Tuesday, August 19, 2014
Dissent At Microsoft Over Next Xbox Always-Online Controversy

Dissent At Microsoft Over Next Xbox Always-Online Controversy

“Our new console should require an internet connection to play games! Whether off or online!” The leader of one faction at Microsoft yelled. “No, that’s bullshit!” barks the leader of the opposing side. “Are you people trying to kill the Xbox brand? Because that’s exactly what will happen if you choose to go ahead with this shit.”

And so the war wages on within Microsoft as it scrambles to give a proper response to Sony’s PS4 reveal. Initially the software giant based in Redmond, Washington, was all set to reveal the system that would require an internet connection to work. However when Durango documents leaked online, and gamers learnt of Microsoft’s dirty little secret, a beehive was awaken. People started venting their frustrations on every single gaming forum you could search, and what started off small, ended with a wild scenario when Adam Orth, a creative director at Microsoft, resigned because he said gamers should simply “deal with it”, referring to the next Xbox needing an internet connection to work.


“Guys, let’s use what happened to Orth to our advantage,” offered the leader of the faction within Microsoft that opposes the always-online requirement. “Now’s our chance to make our voices heard. It’s now or never.”

Three Days Later

” Mr. Ballmer, I’m telling you if we go ahead with this, the next Xbox will fail!” The leader of the  opposing faction yelled a little. “I’m sorry for yelling sir, but you know I’m passionate about Xbox, and it would be a shame to see the demise of the console for such a trivial issue. There is no reason why Durango should require an internet connection to work. None whatsoever.” Ballmer was perturbed, after all, he was part of the group staunchly pushing for the next Xbox to be always-on and always-connected, but he too was looking at the reaction on the internet and couldn’t help but think of the repercussions of such a move.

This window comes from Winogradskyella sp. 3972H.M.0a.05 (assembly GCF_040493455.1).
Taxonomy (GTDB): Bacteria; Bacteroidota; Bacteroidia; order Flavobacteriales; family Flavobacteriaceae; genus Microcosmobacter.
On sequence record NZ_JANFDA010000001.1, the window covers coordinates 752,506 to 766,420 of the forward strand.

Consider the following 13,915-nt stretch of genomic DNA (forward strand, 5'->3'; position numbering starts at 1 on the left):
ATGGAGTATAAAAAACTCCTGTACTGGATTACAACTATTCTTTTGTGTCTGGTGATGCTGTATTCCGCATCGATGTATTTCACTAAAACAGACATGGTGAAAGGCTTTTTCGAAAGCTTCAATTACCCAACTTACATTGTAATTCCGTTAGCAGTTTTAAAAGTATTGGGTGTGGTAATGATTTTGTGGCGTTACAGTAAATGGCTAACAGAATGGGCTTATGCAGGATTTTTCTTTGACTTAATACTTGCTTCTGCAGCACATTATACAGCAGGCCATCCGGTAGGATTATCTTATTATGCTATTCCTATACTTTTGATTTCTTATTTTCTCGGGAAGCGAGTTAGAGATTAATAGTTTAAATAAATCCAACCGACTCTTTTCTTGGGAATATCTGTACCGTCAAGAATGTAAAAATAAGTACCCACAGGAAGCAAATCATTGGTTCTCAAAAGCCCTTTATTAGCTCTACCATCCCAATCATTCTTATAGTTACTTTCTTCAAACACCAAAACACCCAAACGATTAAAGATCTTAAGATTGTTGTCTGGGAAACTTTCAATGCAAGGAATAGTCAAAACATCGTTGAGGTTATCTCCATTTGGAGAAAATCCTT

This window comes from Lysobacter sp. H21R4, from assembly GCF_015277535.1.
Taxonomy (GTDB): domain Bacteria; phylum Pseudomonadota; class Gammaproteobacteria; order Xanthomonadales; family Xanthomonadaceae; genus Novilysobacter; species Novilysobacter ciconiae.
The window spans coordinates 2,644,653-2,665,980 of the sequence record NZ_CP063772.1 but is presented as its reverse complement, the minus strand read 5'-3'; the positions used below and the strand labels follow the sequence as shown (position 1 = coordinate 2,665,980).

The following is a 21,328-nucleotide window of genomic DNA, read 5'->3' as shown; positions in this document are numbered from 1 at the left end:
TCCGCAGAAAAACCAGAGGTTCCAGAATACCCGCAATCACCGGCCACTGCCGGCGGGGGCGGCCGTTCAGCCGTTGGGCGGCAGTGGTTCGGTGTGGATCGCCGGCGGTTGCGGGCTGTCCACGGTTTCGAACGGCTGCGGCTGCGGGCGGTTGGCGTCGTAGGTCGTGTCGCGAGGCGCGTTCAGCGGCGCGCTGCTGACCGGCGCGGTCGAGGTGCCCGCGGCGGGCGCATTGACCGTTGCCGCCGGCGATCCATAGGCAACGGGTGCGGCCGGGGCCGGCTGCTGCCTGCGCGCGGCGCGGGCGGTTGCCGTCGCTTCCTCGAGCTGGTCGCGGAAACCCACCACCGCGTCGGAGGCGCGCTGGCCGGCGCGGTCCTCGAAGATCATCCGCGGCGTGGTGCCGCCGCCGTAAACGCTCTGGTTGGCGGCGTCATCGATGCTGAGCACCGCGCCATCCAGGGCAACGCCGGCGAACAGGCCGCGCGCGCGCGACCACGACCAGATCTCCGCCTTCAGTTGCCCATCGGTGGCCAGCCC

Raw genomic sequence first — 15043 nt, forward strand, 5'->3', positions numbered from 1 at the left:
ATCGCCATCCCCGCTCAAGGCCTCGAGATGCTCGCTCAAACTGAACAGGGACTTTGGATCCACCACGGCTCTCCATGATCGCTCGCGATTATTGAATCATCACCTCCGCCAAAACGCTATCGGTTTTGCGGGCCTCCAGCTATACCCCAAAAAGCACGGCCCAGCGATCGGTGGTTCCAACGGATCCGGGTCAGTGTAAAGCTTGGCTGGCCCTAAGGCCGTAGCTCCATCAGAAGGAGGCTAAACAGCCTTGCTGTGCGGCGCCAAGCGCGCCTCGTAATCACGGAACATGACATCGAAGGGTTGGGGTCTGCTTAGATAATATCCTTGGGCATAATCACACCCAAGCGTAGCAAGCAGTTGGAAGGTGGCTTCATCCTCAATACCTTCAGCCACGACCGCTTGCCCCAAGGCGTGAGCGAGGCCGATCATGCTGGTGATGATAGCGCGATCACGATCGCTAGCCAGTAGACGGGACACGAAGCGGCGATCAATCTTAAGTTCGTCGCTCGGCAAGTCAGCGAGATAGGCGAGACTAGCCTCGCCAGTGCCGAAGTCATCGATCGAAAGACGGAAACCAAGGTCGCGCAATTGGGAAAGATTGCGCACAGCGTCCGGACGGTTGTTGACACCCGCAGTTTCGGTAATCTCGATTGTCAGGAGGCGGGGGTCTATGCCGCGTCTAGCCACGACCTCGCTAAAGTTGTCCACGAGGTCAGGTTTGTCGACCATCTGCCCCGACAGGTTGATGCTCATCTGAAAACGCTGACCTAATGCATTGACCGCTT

“I’m telling you sir,” it’s dangerous – “listen!” Ballmer had had enough. “Just listen to me!” “We’ll do what you say. I’ll have to do some explaining to the other top guys, but I think you’re right. I think it’s a very risky move – but I’m telling you, we’re already late in the game, and it’d be difficult to make this change and be ready for November. We’re already well behind our closest competitor in terms of having software prepared at launch. Did you read Kotaku? How the hell did the blog get that info anyway?” Ballmer barked. “We have traitors in here!”

The Next Xbox

Ballmer didn’t want to get into a shouting match, nor did he want to elaborate on the leaky situation at Microsoft, especially its Xbox division. He knew there was little time for such arguments. “Okay, we’ll send out a letter to the employees working on Durango stating that there was never a plan in place for the console that demands an internet connection to play games. Also, make sure this leaks out. We don’t have much time.”

Meanwhile, the faction rooting for Durango to require an internet connection to work was seething with anger. “This is what you get when you read freaking NeoGAF to make decisions concerning a multi-billion dollar venture. Who cares how the hell they feel?! I guarantee you that it’s a vocal minority causing this stir. I’m telling you, most people won’t give a shit.”

“And how the hell are we suppose to achieve this? How on God’s earth are we to be fully prepared against Sony when we’re changing strategies at the finish line! Come on! We’re doomed, man! We are freaking doomed! I’m tired of this back and forth shit!”

As if the dissent at Microsoft wasn’t bad enough, the problem spread to some developers who, after being promised a dev kit for months, only recently received them – and there are some who haven’t received anything from Microsoft, yet Durango will launch in November.


About Ernice Gilbert

Ernice Gilbert here. Founder and Editor-In-Chief of Gamesthirst. Thanks for stopping by, make yourself at home!